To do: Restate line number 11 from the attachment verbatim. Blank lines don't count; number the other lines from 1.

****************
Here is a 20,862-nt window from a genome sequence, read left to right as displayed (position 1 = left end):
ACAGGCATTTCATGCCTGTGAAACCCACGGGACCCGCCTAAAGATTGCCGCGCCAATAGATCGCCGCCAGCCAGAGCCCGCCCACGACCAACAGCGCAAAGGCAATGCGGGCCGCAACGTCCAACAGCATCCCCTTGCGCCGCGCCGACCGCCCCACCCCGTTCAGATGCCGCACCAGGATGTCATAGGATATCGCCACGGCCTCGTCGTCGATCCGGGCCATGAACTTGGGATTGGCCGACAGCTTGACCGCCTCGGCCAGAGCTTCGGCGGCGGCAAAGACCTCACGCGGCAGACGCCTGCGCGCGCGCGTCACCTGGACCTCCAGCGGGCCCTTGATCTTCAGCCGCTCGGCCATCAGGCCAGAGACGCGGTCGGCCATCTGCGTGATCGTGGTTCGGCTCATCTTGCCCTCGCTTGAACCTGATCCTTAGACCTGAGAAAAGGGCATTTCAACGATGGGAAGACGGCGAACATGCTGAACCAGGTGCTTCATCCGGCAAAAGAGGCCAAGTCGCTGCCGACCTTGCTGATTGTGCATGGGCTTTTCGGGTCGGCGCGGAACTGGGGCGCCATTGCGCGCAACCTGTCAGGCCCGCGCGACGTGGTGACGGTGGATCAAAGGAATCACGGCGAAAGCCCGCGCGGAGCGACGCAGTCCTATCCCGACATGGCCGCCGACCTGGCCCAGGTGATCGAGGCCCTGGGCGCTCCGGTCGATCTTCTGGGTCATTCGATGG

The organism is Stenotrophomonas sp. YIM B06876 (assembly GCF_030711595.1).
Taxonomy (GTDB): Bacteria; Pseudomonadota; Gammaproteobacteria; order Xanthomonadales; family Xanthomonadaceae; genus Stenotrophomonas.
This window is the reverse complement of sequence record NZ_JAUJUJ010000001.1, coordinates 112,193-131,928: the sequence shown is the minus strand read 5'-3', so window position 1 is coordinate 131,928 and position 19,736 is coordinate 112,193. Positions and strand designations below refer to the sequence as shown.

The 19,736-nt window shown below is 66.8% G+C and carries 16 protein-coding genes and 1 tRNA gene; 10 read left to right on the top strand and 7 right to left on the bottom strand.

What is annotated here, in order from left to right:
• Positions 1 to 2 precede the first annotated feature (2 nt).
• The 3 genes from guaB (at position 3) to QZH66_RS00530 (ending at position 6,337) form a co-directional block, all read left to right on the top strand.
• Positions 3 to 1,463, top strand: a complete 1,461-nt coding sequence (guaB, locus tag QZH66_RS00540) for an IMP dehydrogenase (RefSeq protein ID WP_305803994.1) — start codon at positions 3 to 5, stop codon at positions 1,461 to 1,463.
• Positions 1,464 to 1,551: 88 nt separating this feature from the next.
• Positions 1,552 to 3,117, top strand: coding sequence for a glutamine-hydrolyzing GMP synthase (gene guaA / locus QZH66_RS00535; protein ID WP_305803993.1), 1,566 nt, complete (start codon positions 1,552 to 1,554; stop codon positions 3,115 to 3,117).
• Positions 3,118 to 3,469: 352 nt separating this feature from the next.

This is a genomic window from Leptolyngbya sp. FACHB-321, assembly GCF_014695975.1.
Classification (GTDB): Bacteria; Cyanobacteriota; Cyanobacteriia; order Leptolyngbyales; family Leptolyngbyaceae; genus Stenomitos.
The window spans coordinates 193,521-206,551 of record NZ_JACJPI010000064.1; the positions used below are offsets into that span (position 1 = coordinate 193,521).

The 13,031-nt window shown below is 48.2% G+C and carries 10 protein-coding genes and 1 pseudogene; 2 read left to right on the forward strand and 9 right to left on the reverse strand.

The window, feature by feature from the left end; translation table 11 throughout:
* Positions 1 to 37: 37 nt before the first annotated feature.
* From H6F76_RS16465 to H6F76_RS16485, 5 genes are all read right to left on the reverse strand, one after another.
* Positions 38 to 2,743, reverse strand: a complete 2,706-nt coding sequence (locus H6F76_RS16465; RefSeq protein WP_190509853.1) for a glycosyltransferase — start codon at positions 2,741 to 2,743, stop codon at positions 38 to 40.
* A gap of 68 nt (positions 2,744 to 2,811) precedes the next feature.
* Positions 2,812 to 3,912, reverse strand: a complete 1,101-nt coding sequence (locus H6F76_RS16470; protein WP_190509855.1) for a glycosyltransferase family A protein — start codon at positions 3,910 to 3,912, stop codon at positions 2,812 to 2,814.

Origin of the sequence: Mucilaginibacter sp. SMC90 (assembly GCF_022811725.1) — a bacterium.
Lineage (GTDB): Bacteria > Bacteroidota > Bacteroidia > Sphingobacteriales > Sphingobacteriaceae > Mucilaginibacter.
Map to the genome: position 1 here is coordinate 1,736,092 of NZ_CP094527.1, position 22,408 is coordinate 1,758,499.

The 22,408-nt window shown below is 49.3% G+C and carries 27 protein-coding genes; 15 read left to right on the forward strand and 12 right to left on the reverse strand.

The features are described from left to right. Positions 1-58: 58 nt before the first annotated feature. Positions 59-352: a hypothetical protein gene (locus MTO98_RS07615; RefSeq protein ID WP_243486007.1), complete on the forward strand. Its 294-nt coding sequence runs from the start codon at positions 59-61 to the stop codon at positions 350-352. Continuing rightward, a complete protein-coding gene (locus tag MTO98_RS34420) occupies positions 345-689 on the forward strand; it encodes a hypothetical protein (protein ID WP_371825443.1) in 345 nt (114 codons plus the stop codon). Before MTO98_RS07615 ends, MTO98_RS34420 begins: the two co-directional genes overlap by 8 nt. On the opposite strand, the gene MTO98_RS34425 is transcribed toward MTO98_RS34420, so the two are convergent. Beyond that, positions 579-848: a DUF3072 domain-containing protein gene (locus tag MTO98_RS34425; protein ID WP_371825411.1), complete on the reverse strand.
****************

• Positions 1,464 to 1,551: 88 nt separating this feature from the next.